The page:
Practice - Topic 4578
Discovery - Documents - What documents must be produced - Privileged documents - Documents prepared in contemplation of litigation (litigation privilege or work product privilege) - The Nova Scotia Supreme Court stated that "Litigation privilege and work-product privilege are one and the same. It involves communications with third parties with existing or contemplated litigation in mind. ... Unlike solicitor-client privilege it is of temporary duration. It expires with the litigation of which it was born." - The court held that documents in regulatory proceedings that had come to an end "cannot be shielded by litigation/ work-product privilege." - See paragraphs 16 to 17.
Practice - Topic 4583.1
Discovery - What documents must be produced - Privileged documents - Common interest - The Nova Scotia Supreme Court referred to "common-interest privilege", which was rooted in solicitor-client privilege or litigation privilege - It was not a stand-alone privilege - If there was no underlying privilege, there could be no common-interest privilege - See paragraphs 25 to 26.
Practice - Topic 4590
Discovery - What documents must be produced - Settlement documents and other agreements - The Nova Scotia Supreme Court stated that "Settlement privilege wraps a protective veil around the efforts parties make to settle their disputes by ensuring that communications made in the course of those negotiations are inadmissible ... This privilege stands regardless of whether negotiations succeed or fail." - The court referred to the following possible categories of exceptions to settlement privilege: " (1) Whether without prejudice communications have resulted in a concluded compromise agreement; (2) To show that an agreement apparently concluded between the parties during the negotiations should be set aside on the ground of misrepresentation, fraud or undue influence; (3) Where a clear statement made by one party to negotiations, and on which the other party is intended to act and does in fact act, may be admissible as giving rise to an estoppel; (4) If the exclusion of the evidence would act as a cloak for perjury, blackmail or other unambiguous impropriety, but such an exception should only be applied in the clearest cases of abuse of a privileged occasion; (5) In order to explain delay or apparent acquiescence in responding to an application to strike out a proceeding for want of prosecution but use of the letters is to be limited to the fact that such letters have been written and the dates at which they were written; (6) Whether the claimant had acted reasonably to mitigate his loss in his conduct and conclusion of negotiations for the compromise of proceedings brought by him; and (7) Where an offer is expressly made 'without prejudice except as to costs'. Settlement privilege is based on a compelling public policy. Exceptions must be based on a more compelling public policy such as ones' ability to make full answer and defence and the right to a fair trial." - See paragraphs 18 to 20.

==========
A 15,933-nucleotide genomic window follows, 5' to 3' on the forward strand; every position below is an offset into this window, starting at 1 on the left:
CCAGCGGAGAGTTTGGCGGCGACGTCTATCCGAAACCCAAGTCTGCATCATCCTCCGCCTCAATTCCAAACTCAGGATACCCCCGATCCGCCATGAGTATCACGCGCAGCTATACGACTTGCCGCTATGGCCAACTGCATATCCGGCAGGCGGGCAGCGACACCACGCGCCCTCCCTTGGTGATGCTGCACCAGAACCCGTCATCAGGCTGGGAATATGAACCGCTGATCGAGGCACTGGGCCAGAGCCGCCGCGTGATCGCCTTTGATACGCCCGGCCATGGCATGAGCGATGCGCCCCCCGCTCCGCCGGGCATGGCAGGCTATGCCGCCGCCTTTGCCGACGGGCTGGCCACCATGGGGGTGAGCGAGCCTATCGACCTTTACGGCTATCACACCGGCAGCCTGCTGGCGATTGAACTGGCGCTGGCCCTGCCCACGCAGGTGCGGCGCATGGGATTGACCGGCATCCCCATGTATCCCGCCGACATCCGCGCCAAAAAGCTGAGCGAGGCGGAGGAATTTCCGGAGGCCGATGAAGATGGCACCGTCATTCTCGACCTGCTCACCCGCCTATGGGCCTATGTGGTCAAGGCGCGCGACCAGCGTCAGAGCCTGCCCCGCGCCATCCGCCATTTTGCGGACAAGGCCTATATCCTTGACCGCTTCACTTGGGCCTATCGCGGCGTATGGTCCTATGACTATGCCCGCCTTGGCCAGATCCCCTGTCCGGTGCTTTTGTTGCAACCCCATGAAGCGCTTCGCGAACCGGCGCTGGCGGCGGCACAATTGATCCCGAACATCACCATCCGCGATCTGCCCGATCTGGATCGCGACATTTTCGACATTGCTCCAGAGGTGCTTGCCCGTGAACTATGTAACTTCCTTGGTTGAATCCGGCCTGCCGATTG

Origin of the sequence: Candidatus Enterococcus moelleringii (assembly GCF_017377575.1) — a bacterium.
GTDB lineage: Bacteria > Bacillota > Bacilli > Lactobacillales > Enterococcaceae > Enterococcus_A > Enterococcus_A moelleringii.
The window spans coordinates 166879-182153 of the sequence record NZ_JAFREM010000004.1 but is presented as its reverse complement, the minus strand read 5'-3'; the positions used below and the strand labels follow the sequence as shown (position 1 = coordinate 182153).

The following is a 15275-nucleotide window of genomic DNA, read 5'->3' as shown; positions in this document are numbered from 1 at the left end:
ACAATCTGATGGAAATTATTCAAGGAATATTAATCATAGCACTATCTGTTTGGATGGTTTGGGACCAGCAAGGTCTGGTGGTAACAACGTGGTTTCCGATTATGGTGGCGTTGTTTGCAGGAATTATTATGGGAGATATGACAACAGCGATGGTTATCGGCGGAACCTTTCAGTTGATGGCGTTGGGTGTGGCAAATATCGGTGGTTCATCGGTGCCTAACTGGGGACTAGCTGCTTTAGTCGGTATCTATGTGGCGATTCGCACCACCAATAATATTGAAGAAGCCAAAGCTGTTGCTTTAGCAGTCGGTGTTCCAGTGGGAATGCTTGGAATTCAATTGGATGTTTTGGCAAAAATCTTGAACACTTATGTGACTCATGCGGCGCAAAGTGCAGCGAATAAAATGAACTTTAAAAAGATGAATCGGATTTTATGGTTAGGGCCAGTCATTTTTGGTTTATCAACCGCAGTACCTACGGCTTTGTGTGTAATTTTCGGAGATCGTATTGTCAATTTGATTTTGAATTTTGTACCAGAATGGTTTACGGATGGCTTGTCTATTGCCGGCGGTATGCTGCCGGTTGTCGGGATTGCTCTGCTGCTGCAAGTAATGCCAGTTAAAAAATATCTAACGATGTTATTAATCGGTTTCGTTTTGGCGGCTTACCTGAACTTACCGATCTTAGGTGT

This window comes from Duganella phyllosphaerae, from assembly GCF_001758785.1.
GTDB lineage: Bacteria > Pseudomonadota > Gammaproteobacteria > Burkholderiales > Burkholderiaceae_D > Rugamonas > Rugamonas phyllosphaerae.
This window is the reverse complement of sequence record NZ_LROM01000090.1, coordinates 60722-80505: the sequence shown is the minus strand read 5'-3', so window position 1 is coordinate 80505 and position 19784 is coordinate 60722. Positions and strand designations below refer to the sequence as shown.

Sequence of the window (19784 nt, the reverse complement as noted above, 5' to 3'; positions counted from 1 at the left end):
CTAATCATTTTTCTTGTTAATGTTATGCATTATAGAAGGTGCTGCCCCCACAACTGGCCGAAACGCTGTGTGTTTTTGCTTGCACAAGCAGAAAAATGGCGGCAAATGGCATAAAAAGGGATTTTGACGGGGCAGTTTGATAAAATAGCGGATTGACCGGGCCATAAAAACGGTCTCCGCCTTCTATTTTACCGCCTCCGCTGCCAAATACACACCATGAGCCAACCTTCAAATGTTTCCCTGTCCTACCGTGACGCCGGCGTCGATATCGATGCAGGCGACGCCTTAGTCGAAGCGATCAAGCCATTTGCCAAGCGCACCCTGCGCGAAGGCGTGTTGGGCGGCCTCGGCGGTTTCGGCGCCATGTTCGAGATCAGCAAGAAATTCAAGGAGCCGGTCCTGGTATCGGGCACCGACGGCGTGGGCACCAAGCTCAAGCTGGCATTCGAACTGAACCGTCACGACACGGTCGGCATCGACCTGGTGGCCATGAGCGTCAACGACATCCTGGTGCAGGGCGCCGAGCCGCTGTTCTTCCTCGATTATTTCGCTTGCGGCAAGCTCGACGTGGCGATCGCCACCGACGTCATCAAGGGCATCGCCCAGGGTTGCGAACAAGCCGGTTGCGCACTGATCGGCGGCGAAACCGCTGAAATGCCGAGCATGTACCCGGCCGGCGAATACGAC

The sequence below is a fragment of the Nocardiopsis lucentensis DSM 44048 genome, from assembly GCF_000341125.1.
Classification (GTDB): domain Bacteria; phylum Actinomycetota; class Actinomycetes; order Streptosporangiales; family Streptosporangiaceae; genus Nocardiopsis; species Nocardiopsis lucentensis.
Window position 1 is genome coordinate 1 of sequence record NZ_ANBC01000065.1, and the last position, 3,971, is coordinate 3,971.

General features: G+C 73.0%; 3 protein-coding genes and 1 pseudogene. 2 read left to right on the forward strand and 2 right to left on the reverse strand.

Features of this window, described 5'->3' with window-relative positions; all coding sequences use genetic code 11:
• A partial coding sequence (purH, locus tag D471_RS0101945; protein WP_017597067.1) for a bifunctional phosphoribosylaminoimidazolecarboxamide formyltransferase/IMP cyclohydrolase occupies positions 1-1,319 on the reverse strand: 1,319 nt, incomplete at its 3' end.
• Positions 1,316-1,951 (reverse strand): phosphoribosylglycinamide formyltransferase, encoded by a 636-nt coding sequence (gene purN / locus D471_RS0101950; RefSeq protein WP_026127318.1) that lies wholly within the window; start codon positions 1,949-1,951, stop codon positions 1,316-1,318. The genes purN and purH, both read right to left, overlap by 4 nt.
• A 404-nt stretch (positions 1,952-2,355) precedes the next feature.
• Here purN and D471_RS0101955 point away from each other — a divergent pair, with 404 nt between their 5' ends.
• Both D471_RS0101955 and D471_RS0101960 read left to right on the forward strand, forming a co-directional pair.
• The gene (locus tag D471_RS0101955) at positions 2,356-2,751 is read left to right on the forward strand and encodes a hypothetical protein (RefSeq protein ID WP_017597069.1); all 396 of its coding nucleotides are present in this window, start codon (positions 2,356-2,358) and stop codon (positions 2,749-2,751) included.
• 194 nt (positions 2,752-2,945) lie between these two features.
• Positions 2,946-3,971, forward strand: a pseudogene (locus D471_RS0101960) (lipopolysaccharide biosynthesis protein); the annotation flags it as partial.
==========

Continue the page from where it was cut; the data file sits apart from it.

Practice - Topic 9867
Settlements - Disclosure - [See Practice - Topic 4590 ].
R. v. McNeil (L.) (2009), 383 N.R. 1; 246 O.A.C. 154; 2009 SCC 3, refd to. [para. 5].
General Accident Assurance Co. et al. v. Chrusz et al. (1999), 124 O.A.C. 356 (C.A.), refd to. [para. 7].
Nova Chemicals (Canada) Ltd. v. Ceda-Reactor Ltd.,  O.J. No. 3284, refd to. [para. 7].
R. v. Basi (U.S.) et al.,  B.C.T.C. Uned. H05; 2008 BCSC 1858, refd to. [para. 13].
Pritchard v. Human Rights Commission (Ont.) et al.,  1 S.C.R. 809; 319 N.R. 322; 187 O.A.C. 1, refd to. [para. 14].
Blood Tribe et al. v. Canada (Attorney General) (2010), 487 A.R. 71; 495 W.A.C. 71; 2010 ABCA 112, refd to. [para. 14].
Blank v. Canada (Minister of Justice),  2 S.C.R. 319; 352 N.R. 201; 2006 SCC 39, refd to. [para. 16].
Sable Offshore Energy Inc. et al. v. Ameron International Corp. et al. (2013), 446 N.R. 35; 332 N.S.R.(2d) 1; 1052 A.P.R. 1; 2013 SCC 37, refd to. [para. 18].
Brown v. Cape Breton (Regional Municipality) (2011), 302 N.S.R.(2d) 84; 955 A.P.R. 84; 2011 NSCA 32, refd to. [para. 19].
Meyers v. Dunphy (2007), 262 Nfld. & P.E.I.R. 173; 794 A.P.R. 173; 2007 NLCA 1, refd to. [para. 20].
Mitsui & Co. (Point Aconi) Ltd. v. Jones Power Co. et al. (2000), 188 N.S.R.(2d) 173; 587 A.P.R. 173 (C.A.), refd to. [para. 26].
Nova Scotia (Attorney General) v. Royal & Sun Alliance Insurance Co. of Canada et al. (2000), 189 N.S.R.(2d) 290; 590 A.P.R. 290 (S.C.), refd to. [para. 28].
James Martin, Mark Covan and Scott Millar, for the Crown;
Barry Whynot, for Bruce Elliott Clarke;
Tyler Hodgson, for R. Blois Colpitts;
Daniel Potter, self-represented;
Edward Gores, Q.C., for Nova Scotia Securities Commission;
Geoffrey Franklin, for National Bank Financial Ltd.
This matter was heard on January 15-16, 2015, at Halifax, N.S., before Coady, J., of the Nova Scotia Supreme Court, who delivered the following judgment on January 30, 2015.